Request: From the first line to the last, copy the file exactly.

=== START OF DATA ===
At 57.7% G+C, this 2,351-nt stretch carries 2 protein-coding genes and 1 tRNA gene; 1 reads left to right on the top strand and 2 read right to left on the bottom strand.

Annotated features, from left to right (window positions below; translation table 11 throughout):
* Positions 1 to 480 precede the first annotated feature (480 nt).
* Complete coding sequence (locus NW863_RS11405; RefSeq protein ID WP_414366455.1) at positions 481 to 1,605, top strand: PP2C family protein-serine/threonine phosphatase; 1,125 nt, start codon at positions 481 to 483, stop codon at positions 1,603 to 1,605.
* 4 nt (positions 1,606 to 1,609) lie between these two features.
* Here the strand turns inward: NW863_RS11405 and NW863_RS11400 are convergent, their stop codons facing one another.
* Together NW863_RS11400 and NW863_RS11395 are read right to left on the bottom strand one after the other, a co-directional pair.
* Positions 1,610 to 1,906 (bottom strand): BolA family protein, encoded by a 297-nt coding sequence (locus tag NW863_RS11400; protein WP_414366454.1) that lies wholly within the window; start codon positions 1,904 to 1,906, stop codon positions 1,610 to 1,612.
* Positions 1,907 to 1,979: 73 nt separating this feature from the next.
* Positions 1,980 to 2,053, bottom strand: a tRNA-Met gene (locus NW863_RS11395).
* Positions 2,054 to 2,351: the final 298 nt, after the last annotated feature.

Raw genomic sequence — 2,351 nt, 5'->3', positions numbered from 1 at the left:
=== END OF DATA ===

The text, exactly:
At 57.7% G+C, this 2,351-nt stretch carries 2 protein-coding genes and 1 tRNA gene; 1 reads left to right on the top strand and 2 read right to left on the bottom strand.

Annotated features, from left to right (window positions below; translation table 11 throughout):
* Positions 1 to 480 precede the first annotated feature (480 nt).
* Complete coding sequence (locus NW863_RS11405; RefSeq protein ID WP_414366455.1) at positions 481 to 1,605, top strand: PP2C family protein-serine/threonine phosphatase; 1,125 nt, start codon at positions 481 to 483, stop codon at positions 1,603 to 1,605.
* 4 nt (positions 1,606 to 1,609) lie between these two features.
* Here the strand turns inward: NW863_RS11405 and NW863_RS11400 are convergent, their stop codons facing one another.
* Together NW863_RS11400 and NW863_RS11395 are read right to left on the bottom strand one after the other, a co-directional pair.
* Positions 1,610 to 1,906 (bottom strand): BolA family protein, encoded by a 297-nt coding sequence (locus tag NW863_RS11400; protein WP_414366454.1) that lies wholly within the window; start codon positions 1,904 to 1,906, stop codon positions 1,610 to 1,612.
* Positions 1,907 to 1,979: 73 nt separating this feature from the next.
* Positions 1,980 to 2,053, bottom strand: a tRNA-Met gene (locus NW863_RS11395).
* Positions 2,054 to 2,351: the final 298 nt, after the last annotated feature.

Raw genomic sequence — 2,351 nt, 5'->3', positions numbered from 1 at the left: